Tuttle Creek Lake may be gradually decreasing, but the lake is still a bad rainstorm away from bringing back flooding as a significant concern, officials said Monday.

The lake level read 1,134.56 feet above sea level Monday morning. That’s down 1.32 feet since Friday night. However, it’s still 59.5 feet above its normal level.

Pat Collins, Riley County emergency management director, told the Riley County Commission on Monday that emergency personnel were scaling back emergency readiness efforts, including a reduction in operating hours at the local Emergency Operations Center, but officials will be on standby for a full emergency response.

“The water is going down, but we’re still not out of the woods yet,” Collin said. “I guess what I tell people is that in ’93, we saw this three different times before it actually got high enough to cause major damage. But we got over this hump.”

Outflows from Tuttle Creek Lake were finally lower than inflows over the weekend, causing the decrease. Lake officials had kept releases from the lake to a maximum of 200 cubic feet of water per second for weeks due to flooding concerns downstream as measured by a gauge on the Missouri River in Waverly, Missouri.

But last week, the U.S. Army Corps of Engineers drastically increased releases as the lake reached 1,135.88 feet Friday night, just inches short of the top of the dam’s emergency spillway gates.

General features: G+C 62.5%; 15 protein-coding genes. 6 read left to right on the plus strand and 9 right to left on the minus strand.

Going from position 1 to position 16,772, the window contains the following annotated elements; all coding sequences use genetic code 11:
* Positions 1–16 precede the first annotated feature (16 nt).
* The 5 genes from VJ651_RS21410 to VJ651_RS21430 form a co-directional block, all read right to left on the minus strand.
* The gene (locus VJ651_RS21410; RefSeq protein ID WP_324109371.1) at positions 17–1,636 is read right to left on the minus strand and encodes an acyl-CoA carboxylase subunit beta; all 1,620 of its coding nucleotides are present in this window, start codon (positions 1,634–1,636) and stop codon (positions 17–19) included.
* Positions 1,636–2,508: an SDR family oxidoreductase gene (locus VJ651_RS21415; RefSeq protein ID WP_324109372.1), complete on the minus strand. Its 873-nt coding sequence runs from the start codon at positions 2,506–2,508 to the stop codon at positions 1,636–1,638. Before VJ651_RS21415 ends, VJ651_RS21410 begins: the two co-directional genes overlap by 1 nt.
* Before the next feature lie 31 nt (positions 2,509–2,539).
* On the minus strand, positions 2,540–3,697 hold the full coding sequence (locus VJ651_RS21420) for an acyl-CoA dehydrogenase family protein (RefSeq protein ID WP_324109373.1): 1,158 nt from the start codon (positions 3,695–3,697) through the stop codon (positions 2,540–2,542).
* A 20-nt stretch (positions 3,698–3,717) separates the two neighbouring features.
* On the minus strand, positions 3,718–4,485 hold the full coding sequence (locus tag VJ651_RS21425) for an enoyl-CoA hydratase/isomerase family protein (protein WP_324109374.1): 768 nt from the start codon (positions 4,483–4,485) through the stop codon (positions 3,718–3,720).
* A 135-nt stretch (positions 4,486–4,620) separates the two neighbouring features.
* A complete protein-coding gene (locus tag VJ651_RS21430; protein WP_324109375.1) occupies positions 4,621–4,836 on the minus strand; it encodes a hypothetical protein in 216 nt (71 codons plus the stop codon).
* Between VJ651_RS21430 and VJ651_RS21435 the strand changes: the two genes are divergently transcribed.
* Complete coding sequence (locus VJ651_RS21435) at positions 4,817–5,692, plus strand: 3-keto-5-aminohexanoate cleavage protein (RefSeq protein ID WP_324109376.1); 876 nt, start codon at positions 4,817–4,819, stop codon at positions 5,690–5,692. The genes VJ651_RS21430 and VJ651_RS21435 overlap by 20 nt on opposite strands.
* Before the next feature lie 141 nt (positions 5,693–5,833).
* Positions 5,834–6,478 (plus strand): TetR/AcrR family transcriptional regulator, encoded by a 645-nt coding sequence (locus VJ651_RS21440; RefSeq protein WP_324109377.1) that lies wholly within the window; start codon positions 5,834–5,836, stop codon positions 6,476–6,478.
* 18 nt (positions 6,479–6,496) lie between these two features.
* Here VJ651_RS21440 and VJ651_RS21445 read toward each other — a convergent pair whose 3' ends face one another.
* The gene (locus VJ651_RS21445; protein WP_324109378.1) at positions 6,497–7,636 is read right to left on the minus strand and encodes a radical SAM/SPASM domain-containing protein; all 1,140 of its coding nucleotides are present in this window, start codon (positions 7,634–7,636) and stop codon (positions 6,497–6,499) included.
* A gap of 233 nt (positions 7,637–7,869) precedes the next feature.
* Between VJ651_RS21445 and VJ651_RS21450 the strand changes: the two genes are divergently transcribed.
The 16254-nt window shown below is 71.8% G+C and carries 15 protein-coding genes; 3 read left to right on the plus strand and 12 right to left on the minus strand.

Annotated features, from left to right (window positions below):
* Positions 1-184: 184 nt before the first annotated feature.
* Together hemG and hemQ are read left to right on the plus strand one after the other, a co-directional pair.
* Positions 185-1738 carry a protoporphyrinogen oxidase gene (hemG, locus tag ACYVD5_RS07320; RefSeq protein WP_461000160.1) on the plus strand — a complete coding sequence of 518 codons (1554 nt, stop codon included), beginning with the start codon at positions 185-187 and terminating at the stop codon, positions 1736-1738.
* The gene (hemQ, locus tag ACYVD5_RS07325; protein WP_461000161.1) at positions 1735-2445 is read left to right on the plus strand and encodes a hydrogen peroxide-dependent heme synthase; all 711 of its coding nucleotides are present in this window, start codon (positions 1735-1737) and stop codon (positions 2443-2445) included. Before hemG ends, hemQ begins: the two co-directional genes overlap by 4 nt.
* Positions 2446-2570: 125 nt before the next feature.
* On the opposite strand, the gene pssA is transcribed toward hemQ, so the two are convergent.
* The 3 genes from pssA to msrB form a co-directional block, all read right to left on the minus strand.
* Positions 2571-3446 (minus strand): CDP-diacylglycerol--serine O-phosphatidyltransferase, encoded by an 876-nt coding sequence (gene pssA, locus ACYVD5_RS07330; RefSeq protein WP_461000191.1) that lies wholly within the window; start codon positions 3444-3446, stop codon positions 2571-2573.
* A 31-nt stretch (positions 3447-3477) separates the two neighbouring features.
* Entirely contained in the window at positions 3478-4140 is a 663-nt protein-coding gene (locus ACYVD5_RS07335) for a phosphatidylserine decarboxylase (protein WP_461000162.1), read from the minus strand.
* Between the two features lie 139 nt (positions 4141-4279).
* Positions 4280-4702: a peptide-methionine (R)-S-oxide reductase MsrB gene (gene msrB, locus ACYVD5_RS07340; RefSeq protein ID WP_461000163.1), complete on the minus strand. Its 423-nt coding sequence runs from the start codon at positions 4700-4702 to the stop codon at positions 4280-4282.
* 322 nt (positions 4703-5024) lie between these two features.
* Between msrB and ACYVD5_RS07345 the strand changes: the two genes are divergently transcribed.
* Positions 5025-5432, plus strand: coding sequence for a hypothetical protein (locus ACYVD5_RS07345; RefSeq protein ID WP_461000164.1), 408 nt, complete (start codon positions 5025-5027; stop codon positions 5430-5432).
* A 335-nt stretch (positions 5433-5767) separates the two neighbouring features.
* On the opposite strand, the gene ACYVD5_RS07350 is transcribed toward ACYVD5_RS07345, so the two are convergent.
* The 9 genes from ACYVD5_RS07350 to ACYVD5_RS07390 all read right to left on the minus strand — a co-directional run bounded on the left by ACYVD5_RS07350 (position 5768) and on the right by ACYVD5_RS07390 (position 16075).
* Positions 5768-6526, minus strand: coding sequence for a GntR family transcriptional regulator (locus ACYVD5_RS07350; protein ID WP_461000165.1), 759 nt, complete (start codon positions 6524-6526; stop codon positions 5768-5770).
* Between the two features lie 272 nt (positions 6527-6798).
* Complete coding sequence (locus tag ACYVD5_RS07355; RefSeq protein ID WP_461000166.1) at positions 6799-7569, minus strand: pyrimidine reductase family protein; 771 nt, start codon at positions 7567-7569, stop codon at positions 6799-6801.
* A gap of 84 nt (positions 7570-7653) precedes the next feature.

Lake officials said Monday that they had obtained permission for a “temporary deviation” from outflow restrictions, and that they expect to maintain releases at 30,000 cfs with the goal of lowering the lake to 1,128 feet, or about 80% of the lake’s flood storage pool.

The deviation also applies to Milford Lake and Perry Lake, which have outflows of 4,000 cfs and 10,000 cfs, respectively.

Brian McNulty, project operations manager for the Corps at Tuttle, said the lake is projected to reach 1,128 feet by mid- to late-next week depending on rainfall.

All releases have been from the dam’s stilling basin (also known as “the tubes”). Lake officials have said they would only use the dam’s emergency spillway gates if the lake threatened to overtop the gates.

After four tense days, officials lifted an evacuation advisory on the Northview neighborhood Sunday, and an American Red Cross shelter set up for affected residents closed Monday morning. The Northview area remains under a high water advisory.

RCPD Capt. Richard Fink said the department was not aware of any residential structures or city roadways that were affected by flooding, but that there was water on certain properties. The department will keep all of its emergency management assets in place.

“Folks should still stay vigilant,” Fink said. “If you live in a flood zone, this is more time to prepare, and if it doesn’t happen, good, but it still could. One good rainstorm could still put us up in a critical area once again.”

Fink said that while all officers and most first responders take emergency management training, nothing compares to practicing it in real life.

“Taking tests and doing tabletop exercises only does so much,” Fink said. “This was a learning experience for a lot of people, and I don’t think we could be any more ready for something like this in the future.”

City reporter for the Manhattan Mercury